Actually it's not possible to tell "everything else." There's too much. You'll have to wait for the book. Or the screenplay I've written based on her life titled "Wings."
Above, however, you have glimpses of activities that weren't either sports- or aviation-connected. In the Sahara, she invented metal skiis. We take them for granted now, forgetting that in the beginning, all skiis -- snow skiis, the skiis on planes -- were made of wood. Marie saw that the wood wore down too quickly. And came up with a solution.
A certified Red Cross nurse, she studied medicine, worked as a surgical nurse in field hospitals, sometimes for over 24 hours at a crack, and invented a new surgical suture.
Her most important invention was the ambulance airplane. As both a nurse and a pilot, she quickly saw the necessity of flying help to the injured, and flying the injured to hospitals. As early as 1909 she drew up plans for her ambulance airplane and took them to the Ministry of War. They filed her plans. The end. The postcard above shows her design. The story of her ambulance airplane and all that she did to promote air rescue is a book in itself. She also wrote, produced, and starred in "The Wings That Save," a documentary filmed mostly in North Africa about the livesaving benefits of air-rescue planes. Early on, she realized that planes were more than sport, more than transportation. They could save lives.
Driving a Fiat with six tires, she drove across the Sahara to become the first white woman to arrive at In-Saleh.
Two other huge parts of her life were journalism (she wrote scores of articles for many publications) and war (she fought in the front lines of WWI disguised as a man, she was a member of an Alpine group that skiied in provisions and skiied out the wounded, and she bombed an airbase, for which she earned the Croix de Guerre).
The last photo shows some of her awards and decorations, displayed in her apartment. She is the most decorated woman in the world, tied for first place with a Russian man for holding the most decorations.
At the time of her death, popular Parisian radio host Jean Nocher said to his listeners, "I’ve got a riddle for you, for all you champions of radio and television games, for all you history buffs, for all you teachers who want to hold up to our youth the best examples of contemporary heroism."
He then asked if his listeners could identify by name "incontestably the greatest female aviation pioneer who has just died in total obscurity and poverty after having enjoyed one of the most brilliant, the most exceptional careers of any woman in history."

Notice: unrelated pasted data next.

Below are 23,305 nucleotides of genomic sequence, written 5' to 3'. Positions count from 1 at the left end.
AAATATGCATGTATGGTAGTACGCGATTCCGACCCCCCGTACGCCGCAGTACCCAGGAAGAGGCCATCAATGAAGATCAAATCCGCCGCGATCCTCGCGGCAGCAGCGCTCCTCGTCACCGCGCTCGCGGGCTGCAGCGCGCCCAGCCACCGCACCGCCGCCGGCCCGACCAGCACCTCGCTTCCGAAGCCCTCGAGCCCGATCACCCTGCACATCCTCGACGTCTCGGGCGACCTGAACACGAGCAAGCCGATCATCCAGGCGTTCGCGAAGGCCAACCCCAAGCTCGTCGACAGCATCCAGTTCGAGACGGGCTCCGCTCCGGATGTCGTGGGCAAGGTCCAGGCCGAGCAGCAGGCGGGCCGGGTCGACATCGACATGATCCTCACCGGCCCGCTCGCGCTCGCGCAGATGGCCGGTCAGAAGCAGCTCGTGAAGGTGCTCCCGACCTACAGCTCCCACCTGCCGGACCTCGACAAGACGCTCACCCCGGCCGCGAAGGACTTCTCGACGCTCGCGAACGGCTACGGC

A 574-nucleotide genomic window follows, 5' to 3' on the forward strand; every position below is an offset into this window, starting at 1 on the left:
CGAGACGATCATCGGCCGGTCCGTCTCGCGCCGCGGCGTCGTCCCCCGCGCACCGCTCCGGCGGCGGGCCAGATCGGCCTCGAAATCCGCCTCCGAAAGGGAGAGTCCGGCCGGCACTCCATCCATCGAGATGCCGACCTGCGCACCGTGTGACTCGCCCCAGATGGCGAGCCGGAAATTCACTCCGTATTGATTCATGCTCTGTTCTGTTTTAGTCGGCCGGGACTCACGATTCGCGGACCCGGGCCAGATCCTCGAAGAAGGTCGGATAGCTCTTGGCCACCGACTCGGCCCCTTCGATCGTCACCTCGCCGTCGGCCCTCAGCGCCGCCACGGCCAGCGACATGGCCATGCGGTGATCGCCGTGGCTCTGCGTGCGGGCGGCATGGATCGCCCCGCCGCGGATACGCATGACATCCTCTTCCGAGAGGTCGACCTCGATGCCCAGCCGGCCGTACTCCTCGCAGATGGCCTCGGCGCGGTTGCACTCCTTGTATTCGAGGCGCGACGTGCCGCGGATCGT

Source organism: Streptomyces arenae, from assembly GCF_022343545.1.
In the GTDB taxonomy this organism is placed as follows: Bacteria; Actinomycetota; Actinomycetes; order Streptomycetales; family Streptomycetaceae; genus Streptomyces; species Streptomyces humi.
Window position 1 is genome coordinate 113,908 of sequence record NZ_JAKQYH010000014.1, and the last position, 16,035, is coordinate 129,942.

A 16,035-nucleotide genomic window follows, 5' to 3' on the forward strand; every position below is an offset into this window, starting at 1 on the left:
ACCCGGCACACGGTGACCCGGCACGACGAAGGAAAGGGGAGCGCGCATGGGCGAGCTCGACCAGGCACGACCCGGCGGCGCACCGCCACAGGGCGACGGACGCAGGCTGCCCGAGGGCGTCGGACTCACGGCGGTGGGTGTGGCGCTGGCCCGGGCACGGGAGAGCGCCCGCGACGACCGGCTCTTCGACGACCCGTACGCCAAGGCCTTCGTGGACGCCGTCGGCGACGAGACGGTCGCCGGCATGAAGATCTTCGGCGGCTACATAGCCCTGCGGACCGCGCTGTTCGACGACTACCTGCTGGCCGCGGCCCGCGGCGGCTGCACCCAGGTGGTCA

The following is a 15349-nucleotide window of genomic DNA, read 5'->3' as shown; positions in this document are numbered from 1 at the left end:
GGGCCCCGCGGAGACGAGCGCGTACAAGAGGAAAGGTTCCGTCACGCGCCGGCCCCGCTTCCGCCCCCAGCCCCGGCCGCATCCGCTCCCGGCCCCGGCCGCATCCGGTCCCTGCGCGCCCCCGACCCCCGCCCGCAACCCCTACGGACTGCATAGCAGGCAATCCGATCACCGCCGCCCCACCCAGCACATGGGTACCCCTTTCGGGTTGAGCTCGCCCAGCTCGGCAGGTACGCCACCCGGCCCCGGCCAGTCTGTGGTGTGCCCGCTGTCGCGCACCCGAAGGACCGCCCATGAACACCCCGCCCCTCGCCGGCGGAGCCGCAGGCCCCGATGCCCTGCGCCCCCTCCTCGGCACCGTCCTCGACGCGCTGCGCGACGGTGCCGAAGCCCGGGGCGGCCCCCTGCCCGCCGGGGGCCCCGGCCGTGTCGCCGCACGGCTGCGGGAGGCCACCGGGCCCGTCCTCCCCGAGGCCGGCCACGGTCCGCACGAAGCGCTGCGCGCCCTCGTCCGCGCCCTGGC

Nocher went on to give clues, telling his listeners that at the height of her popularity she was more famous than the astronauts of the early 1960s. He listed many of her accomplishments and awards and added that she was the most eloquent speaker he’d ever had the good fortune to meet. "Who among you remembers her?" he asked. "Do historians remember her? Sociologists? Who could answer my question, except for a few people from Lorraine or the nurses in the hospital who received, in the greatest silence, her last sigh?"
He challenged his audience: "Admit that it’s intriguing, engrossing, and even fascinating. Who was she? Is there one young French person out of ten thousand who could tell me her name? Try it for yourself. Ask people you know if they remember her. It’s a cruel game, but it will tell you a great deal about today’s society."
After he finally revealed her name, spelling it carefully, Nocher added, "Don’t you find it inconceivable that we have responded with silence and ingratitude to this heroine who brought so much honor to her country and to her sex?"
He suggested that a few little streets here and there in France be named after her. "That’s not asking much, is it? I’m not proposing that we rename one of our great monuments after her. It appears that would be very expensive. But doesn’t it cost us more, in the long run, to forget such a marvelous role model as Marie Marvingt?"
Today, her name can be found on schools, buildings, streets, awards, and air clubs. A French postage stamp with her picture was issued in her honor, she was named to the International Women's Sports Hall of Fame, and the Marie Marvingt International Club actively works to sustain her legacy. The only biography of her is the French- language Marie Marvingt, La Femme d’un siècle by Rosalie Maggio and Marcel Cordier.
Watch this site for news of the forthcoming biography Strange Necessity: The Life of Marie Marvingt. Or for news of the film, Wings, or for two children's books, D Is for Daredevil and Oh, That Marie!